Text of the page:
Stark, a 2010-appointment to the District of Delaware by President Obama, also said Wal-Mart wrongly excluding the church, a major shareholder, at its annual meeting on June 6. He granted Trinity an injunction preventing the company from excluding the proposal from proxy materials for its 2015 annual meeting, Reuters reported. The judge said a vote would serve the public interest.
Rector of Trinity, Rev. Dr. James H. Cooper, said it is not an anti-gun proposal but one that simply asks that the company give shareholders the opportunity to consider that “sale of certain products can have momentous consequences” — including selling guns with magazines capable of holding more than 10 rounds.
“We believe that on critical issues such as the sale of products that may threaten the safety or well-being of communities, corporate boards must exercise their oversight role to assure balance among customer, shareholder, and societal interests,” Cooper said in a statement.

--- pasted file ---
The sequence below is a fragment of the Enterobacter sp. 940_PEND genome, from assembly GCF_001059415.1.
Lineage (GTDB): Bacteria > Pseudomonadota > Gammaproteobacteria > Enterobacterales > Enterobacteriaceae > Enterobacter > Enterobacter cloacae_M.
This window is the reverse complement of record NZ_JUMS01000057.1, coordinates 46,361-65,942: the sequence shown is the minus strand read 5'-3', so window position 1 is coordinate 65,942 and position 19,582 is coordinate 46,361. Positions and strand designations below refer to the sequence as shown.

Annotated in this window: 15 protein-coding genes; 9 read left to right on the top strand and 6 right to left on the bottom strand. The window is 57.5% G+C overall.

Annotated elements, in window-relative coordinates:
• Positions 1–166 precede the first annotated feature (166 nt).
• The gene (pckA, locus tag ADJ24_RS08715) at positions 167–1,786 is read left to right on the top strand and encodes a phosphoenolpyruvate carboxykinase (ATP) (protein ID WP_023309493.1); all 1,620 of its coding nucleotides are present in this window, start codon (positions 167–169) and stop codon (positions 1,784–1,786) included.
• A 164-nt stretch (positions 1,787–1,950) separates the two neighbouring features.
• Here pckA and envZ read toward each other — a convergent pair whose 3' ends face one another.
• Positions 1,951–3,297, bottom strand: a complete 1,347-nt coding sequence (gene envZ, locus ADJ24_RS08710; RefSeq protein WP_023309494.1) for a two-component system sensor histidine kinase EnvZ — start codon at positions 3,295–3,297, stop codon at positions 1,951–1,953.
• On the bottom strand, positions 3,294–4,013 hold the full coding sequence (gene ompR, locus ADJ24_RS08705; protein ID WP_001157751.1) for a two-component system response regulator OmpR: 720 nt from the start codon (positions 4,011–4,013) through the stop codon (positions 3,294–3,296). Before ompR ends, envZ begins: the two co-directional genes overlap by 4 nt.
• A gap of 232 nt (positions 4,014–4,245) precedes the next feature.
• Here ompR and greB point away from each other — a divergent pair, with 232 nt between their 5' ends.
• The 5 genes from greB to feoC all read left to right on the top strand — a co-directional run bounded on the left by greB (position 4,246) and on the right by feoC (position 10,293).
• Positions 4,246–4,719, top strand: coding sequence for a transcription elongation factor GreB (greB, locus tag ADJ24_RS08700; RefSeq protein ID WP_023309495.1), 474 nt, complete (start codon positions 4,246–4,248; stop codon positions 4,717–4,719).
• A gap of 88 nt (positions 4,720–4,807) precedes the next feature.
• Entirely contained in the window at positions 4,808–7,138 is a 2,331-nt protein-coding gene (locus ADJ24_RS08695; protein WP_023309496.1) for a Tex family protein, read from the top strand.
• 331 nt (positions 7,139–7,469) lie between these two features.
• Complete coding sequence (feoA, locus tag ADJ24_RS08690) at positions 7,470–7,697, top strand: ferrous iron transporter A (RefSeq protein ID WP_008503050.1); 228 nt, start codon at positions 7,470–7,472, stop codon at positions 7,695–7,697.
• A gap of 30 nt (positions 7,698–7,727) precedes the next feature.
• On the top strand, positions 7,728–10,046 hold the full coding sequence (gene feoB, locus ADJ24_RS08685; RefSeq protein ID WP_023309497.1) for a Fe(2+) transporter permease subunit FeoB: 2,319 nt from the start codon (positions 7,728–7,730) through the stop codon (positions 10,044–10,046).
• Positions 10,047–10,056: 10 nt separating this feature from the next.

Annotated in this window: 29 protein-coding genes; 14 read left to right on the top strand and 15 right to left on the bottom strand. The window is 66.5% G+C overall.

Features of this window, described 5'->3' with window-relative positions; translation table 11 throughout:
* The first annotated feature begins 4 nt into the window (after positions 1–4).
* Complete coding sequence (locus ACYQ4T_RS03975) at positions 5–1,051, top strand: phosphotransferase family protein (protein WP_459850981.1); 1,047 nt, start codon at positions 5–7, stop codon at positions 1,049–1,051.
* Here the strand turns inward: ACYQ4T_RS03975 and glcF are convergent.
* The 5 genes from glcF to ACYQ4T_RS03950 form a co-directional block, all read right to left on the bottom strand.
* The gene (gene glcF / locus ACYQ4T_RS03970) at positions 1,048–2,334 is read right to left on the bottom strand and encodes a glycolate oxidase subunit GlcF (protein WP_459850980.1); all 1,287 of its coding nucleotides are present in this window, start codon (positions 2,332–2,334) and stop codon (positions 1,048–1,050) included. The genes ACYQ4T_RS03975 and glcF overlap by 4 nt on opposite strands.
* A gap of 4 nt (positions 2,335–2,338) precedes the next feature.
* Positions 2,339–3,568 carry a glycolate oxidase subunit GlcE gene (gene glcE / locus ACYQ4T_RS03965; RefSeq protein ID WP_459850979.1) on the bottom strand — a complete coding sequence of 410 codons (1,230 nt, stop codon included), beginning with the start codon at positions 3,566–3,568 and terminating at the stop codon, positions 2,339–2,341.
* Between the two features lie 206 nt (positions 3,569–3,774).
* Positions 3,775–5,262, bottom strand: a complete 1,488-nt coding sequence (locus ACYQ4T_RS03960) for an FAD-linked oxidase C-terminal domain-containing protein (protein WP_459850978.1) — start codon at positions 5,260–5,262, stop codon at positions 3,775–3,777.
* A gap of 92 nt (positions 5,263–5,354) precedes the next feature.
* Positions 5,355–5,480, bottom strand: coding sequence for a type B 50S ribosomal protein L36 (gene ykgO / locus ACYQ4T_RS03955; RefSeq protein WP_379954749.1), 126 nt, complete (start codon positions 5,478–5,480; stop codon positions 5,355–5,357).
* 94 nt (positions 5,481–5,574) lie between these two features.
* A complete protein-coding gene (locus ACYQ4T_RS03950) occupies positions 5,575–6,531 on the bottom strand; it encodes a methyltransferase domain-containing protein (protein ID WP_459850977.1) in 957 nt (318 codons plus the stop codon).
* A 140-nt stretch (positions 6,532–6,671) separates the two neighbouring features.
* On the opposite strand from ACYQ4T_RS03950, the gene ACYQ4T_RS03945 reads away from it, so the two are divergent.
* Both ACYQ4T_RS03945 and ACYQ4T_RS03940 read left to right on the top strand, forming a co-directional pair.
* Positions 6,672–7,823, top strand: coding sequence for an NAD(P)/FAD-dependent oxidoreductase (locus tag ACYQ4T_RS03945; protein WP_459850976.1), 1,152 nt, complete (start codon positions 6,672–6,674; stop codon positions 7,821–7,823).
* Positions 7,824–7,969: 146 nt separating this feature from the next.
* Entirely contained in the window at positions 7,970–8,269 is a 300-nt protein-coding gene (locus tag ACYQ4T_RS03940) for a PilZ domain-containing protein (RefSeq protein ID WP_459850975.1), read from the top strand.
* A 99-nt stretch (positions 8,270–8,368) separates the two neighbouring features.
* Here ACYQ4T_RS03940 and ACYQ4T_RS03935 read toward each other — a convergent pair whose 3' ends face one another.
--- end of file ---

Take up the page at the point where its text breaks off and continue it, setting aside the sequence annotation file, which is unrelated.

“We have also been able to negotiate major changes in governance in another company’s board through ongoing confidential dialog,” Cooper said. “I believe this court decision will help us with future conversations with others.”
Sitting on an estimated $2 billion dollars of assets including some of the most prime real estate in Lower Manhattan, Trinity Wall Street is not your average church. The land it sits on was deeded by Queen Anne in 1705 and its graveyard holds well-known historical figures such as founding father Alexander Hamilton and inventor Robert Fulton.
Although Wal-Mart does not release sales figures for firearms, the Time Business estimates Wal-Mart sold between 1,700 to 1,800 guns in 2013 from its nearly 4,000 stores nationwide (about a third which carry AR-15 rifles).
For its part, the retailer may appeal the court’s decision. “Trinity’s proposal would interfere with Wal-mart’s ordinary business operations by seeking to regulate Wal-mart’s daily decisions on the hundreds of thousands of products sold,” said Wal-Mart spokesman Randy Hargrove.